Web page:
Vespro Monolaurin & 20% Olive Leaf Extract
not only indiscriminately kill unwanted micro-organisms, but they also destroy
the friendly bacteria and viruses that the body needs to function
This can lead to major
health disruptions, especially immune system function.
Antibiotic resistance, a result of the abuse
of prescription drugs, is one of the major problems facing the medical
An alternative to the
use of antibiotics is to find new uses for a class of safe chemicals that are
non-toxic to humans while providing broad-spectrum, anti-viral protection.
What is Monolaurin and How Does it Work?
This natural compound is a fatty
acid and corresponding glycerol esters.
Lauric acid was first discovered as the main anti-viral and
anti-bacterial substance in human breast milk.
Monolaurin is the glycerol ester of lauric acid and is more biologically
active than lauric acid. In studies performed at the Respiratory Virology
Branch, Center for Disease Control, Atlanta, Georgia, (the CDC), Monolaurin was
tested for virucidal activity against 14 human RNA and DNA-enveloped viruses in
These included influenza,
RSV, Rubeola, Newcastleï¿½s, Corona virus (avian infectious, bronchitis virus),
Herpes Simplex types 1 &2, Epstein - Barr virus (EBV) and
Monolaurin removed over
99.9% or all measurable infectivity of the 14 viruses by disintegrating the
In addition to its
antiviral effects, monolaurin is non-toxic and has also been shown to have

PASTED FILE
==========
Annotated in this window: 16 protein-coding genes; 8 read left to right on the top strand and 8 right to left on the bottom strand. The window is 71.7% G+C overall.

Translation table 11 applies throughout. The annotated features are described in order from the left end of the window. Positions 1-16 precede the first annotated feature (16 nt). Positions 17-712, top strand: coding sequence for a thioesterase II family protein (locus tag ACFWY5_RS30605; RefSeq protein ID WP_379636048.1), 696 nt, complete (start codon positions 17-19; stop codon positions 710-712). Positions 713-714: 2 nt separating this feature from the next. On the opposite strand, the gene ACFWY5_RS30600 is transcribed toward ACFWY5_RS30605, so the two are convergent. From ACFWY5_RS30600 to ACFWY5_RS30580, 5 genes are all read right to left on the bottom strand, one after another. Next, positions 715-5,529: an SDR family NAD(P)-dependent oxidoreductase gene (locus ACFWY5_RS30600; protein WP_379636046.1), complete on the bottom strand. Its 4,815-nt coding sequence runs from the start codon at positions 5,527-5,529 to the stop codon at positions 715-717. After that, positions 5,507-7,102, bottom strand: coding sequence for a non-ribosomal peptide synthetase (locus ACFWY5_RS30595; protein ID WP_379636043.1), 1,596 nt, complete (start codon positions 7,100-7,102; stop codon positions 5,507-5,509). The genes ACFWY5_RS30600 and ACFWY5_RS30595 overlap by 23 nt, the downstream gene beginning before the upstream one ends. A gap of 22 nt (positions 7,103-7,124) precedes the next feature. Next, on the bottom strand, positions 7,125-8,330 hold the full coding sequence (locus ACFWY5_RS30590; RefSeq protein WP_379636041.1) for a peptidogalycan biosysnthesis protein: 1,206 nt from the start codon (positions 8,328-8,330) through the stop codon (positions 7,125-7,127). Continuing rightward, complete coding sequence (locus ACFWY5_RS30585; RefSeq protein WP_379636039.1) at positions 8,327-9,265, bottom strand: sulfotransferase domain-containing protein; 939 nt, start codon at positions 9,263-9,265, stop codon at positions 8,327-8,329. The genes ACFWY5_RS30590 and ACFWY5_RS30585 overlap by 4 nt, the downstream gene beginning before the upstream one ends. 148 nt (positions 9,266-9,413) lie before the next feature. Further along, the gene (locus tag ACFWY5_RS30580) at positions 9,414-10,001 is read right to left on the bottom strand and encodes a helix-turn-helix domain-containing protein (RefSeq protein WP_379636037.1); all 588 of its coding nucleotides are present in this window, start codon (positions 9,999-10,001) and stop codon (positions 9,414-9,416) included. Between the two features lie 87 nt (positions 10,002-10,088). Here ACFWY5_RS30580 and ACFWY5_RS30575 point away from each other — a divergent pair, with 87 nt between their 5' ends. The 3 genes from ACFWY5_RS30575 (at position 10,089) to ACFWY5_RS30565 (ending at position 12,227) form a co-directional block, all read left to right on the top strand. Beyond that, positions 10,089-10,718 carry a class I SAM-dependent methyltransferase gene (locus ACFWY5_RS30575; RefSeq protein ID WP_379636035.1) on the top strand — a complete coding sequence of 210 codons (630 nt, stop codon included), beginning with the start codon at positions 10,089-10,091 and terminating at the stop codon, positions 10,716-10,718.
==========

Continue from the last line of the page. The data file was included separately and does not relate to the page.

antibacterial activity against Staphylococcus aureus, Streptococcus agalactiae,
Groups A, F &G Streptococci, Chlamydia, H.Pylori and against yeast and
fungi as well, including Candida and ringworm.
Monolaurin has no effect on naked viruses such as Polio, Coxsackie,
Encephalitis or Pox viruses.
What is Olive Leaf Extract and How Does it Work?
Olive Leaf is known for its
anti-bacterial and anti-fungal activity.
It has been shown to enhance the immune system and is a potent
Our Monolaurin and Olive
Leaf Extract product contains 205mg of a 20% Olive Leaf Extract.
How Safe are These Supplements?
only is Monolaurin included on the GRAS (Generally Recognized As Safe) list,
but because of its origin, it may be safer than many other food supplements
that are designed to boost the immune system.
Olive Leaf has been traditionally used by herbalist to combat viruses
and bacterial infections.
is not a nutritional supplement you need to take on a daily basis (although
many people take it regularly for prevention) but only when needed.
It is always best to see your physician when
you have a fever or swollen glands, but if you sense the early warning signs of
influenza or a cold, Monolaurin and Olive Leaf Extract may begin to combat the
Each capsule of Monolaurin
and Olive Leaf Extract contains 615mg of Monolaurin and 205mg of Olive
As a food supplement, take